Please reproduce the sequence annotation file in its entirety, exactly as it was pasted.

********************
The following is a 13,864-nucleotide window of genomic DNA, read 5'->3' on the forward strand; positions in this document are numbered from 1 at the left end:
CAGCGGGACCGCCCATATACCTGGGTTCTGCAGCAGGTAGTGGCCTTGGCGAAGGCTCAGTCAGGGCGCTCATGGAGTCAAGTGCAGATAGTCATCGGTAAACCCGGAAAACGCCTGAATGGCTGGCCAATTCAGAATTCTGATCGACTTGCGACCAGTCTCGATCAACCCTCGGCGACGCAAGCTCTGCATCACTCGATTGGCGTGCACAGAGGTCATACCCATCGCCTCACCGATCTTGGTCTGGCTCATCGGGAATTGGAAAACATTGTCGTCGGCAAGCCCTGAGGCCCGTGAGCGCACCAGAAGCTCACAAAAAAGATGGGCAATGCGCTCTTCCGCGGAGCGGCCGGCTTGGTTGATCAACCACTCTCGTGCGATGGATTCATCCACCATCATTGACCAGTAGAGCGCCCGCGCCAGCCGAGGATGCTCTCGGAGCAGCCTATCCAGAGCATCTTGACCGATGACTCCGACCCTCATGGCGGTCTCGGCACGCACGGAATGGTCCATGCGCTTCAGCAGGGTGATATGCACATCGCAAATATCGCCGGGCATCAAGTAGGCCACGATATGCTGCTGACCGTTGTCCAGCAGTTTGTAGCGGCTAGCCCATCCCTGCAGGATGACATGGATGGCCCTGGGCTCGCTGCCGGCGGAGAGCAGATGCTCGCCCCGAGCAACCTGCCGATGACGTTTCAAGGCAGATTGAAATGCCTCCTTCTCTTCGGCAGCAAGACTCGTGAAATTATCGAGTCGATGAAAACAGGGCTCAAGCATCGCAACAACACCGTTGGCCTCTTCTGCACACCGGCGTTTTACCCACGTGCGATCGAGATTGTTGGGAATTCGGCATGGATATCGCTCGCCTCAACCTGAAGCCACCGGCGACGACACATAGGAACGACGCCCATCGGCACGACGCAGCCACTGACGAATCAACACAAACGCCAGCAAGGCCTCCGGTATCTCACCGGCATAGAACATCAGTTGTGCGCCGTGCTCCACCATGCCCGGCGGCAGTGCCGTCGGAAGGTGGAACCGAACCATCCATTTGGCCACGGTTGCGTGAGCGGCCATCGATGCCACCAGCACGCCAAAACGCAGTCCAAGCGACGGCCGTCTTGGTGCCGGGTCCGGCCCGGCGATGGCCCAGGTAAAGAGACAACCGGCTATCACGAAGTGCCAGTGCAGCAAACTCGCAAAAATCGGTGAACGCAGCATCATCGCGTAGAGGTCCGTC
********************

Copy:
The following is a 13,864-nucleotide window of genomic DNA, read 5'->3' on the forward strand; positions in this document are numbered from 1 at the left end:
CAGCGGGACCGCCCATATACCTGGGTTCTGCAGCAGGTAGTGGCCTTGGCGAAGGCTCAGTCAGGGCGCTCATGGAGTCAAGTGCAGATAGTCATCGGTAAACCCGGAAAACGCCTGAATGGCTGGCCAATTCAGAATTCTGATCGACTTGCGACCAGTCTCGATCAACCCTCGGCGACGCAAGCTCTGCATCACTCGATTGGCGTGCACAGAGGTCATACCCATCGCCTCACCGATCTTGGTCTGGCTCATCGGGAATTGGAAAACATTGTCGTCGGCAAGCCCTGAGGCCCGTGAGCGCACCAGAAGCTCACAAAAAAGATGGGCAATGCGCTCTTCCGCGGAGCGGCCGGCTTGGTTGATCAACCACTCTCGTGCGATGGATTCATCCACCATCATTGACCAGTAGAGCGCCCGCGCCAGCCGAGGATGCTCTCGGAGCAGCCTATCCAGAGCATCTTGACCGATGACTCCGACCCTCATGGCGGTCTCGGCACGCACGGAATGGTCCATGCGCTTCAGCAGGGTGATATGCACATCGCAAATATCGCCGGGCATCAAGTAGGCCACGATATGCTGCTGACCGTTGTCCAGCAGTTTGTAGCGGCTAGCCCATCCCTGCAGGATGACATGGATGGCCCTGGGCTCGCTGCCGGCGGAGAGCAGATGCTCGCCCCGAGCAACCTGCCGATGACGTTTCAAGGCAGATTGAAATGCCTCCTTCTCTTCGGCAGCAAGACTCGTGAAATTATCGAGTCGATGAAAACAGGGCTCAAGCATCGCAACAACACCGTTGGCCTCTTCTGCACACCGGCGTTTTACCCACGTGCGATCGAGATTGTTGGGAATTCGGCATGGATATCGCTCGCCTCAACCTGAAGCCACCGGCGACGACACATAGGAACGACGCCCATCGGCACGACGCAGCCACTGACGAATCAACACAAACGCCAGCAAGGCCTCCGGTATCTCACCGGCATAGAACATCAGTTGTGCGCCGTGCTCCACCATGCCCGGCGGCAGTGCCGTCGGAAGGTGGAACCGAACCATCCATTTGGCCACGGTTGCGTGAGCGGCCATCGATGCCACCAGCACGCCAAAACGCAGTCCAAGCGACGGCCGTCTTGGTGCCGGGTCCGGCCCGGCGATGGCCCAGGTAAAGAGACAACCGGCTATCACGAAGTGCCAGTGCAGCAAACTCGCAAAAATCGGTGAACGCAGCATCATCGCGTAGAGGTCCGTC